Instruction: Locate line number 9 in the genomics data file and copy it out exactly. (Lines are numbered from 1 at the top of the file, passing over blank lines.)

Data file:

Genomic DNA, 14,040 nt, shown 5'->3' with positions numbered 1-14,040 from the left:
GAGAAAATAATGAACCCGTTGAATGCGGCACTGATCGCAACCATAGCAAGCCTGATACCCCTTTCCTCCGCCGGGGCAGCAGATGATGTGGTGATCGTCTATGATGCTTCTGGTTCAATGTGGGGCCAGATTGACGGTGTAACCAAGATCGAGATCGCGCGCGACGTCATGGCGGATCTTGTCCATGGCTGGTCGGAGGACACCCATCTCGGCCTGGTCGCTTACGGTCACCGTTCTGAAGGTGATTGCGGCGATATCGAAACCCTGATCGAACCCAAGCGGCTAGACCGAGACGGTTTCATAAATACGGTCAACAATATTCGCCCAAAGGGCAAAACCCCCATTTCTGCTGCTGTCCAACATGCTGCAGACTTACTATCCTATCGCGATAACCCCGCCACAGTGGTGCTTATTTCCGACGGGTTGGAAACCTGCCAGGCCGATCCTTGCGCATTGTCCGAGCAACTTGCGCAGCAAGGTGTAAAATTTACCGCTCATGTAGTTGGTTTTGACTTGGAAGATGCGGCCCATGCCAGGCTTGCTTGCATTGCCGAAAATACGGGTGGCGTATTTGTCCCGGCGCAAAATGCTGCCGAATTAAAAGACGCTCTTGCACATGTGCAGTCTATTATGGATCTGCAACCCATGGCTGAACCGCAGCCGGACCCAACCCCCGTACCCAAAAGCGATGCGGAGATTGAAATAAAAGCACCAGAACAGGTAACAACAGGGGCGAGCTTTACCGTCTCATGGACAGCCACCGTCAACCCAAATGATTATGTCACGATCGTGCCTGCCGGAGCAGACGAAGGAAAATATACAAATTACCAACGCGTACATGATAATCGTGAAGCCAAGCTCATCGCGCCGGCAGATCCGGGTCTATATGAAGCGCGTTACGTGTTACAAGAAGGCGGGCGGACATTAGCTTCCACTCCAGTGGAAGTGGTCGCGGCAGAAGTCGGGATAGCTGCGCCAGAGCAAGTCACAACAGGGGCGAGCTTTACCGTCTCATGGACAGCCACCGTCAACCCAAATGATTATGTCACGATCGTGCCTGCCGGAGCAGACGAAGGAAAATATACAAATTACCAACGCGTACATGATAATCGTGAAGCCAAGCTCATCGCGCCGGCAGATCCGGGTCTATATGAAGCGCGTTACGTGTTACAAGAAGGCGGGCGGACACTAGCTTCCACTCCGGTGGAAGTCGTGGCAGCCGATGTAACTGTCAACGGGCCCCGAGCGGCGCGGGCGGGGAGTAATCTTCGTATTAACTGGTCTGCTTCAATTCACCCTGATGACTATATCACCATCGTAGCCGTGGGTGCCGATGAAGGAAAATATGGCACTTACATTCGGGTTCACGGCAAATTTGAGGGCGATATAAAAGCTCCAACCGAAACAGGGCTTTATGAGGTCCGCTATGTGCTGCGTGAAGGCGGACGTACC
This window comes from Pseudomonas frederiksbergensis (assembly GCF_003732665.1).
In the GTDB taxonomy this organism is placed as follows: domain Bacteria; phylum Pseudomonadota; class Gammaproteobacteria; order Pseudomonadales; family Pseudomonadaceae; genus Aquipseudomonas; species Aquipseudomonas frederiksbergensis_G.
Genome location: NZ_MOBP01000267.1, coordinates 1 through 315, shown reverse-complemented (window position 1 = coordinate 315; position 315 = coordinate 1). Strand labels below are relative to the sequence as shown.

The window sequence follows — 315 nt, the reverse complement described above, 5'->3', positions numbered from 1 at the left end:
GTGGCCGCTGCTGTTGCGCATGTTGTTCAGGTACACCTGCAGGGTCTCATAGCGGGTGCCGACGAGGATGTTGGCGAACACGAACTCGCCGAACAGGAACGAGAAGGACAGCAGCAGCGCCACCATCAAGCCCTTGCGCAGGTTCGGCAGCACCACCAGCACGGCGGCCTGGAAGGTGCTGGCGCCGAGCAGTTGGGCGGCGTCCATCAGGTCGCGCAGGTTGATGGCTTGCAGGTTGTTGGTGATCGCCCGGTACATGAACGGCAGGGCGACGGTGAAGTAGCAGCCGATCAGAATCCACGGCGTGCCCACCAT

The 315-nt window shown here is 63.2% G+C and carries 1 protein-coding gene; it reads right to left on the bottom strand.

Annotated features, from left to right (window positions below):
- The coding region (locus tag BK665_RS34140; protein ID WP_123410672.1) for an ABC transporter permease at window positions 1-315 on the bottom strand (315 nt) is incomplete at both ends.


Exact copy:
Annotated features, from left to right (window positions below):